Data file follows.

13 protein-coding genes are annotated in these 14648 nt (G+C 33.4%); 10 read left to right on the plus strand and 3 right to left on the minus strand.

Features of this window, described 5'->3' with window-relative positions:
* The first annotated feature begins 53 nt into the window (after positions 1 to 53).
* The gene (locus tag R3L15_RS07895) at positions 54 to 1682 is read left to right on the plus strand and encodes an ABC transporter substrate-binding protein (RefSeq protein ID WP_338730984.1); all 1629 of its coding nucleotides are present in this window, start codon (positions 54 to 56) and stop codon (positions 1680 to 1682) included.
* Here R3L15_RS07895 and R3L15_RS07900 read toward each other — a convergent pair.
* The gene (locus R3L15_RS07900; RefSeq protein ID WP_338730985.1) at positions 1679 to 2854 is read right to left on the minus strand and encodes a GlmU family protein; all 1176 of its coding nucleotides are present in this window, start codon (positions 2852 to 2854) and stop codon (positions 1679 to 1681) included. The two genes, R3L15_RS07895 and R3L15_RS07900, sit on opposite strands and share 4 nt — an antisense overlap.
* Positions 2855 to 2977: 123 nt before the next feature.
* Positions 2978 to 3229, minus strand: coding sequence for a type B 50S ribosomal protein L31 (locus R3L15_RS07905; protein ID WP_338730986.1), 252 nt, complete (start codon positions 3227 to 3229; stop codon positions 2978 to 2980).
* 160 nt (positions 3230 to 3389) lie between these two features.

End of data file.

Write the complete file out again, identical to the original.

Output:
13 protein-coding genes are annotated in these 14648 nt (G+C 33.4%); 10 read left to right on the plus strand and 3 right to left on the minus strand.

Features of this window, described 5'->3' with window-relative positions:
* The first annotated feature begins 53 nt into the window (after positions 1 to 53).
* The gene (locus tag R3L15_RS07895) at positions 54 to 1682 is read left to right on the plus strand and encodes an ABC transporter substrate-binding protein (RefSeq protein ID WP_338730984.1); all 1629 of its coding nucleotides are present in this window, start codon (positions 54 to 56) and stop codon (positions 1680 to 1682) included.
* Here R3L15_RS07895 and R3L15_RS07900 read toward each other — a convergent pair.
* The gene (locus R3L15_RS07900; RefSeq protein ID WP_338730985.1) at positions 1679 to 2854 is read right to left on the minus strand and encodes a GlmU family protein; all 1176 of its coding nucleotides are present in this window, start codon (positions 2852 to 2854) and stop codon (positions 1679 to 1681) included. The two genes, R3L15_RS07895 and R3L15_RS07900, sit on opposite strands and share 4 nt — an antisense overlap.
* Positions 2855 to 2977: 123 nt before the next feature.
* Positions 2978 to 3229, minus strand: coding sequence for a type B 50S ribosomal protein L31 (locus R3L15_RS07905; protein ID WP_338730986.1), 252 nt, complete (start codon positions 3227 to 3229; stop codon positions 2978 to 2980).
* 160 nt (positions 3230 to 3389) lie between these two features.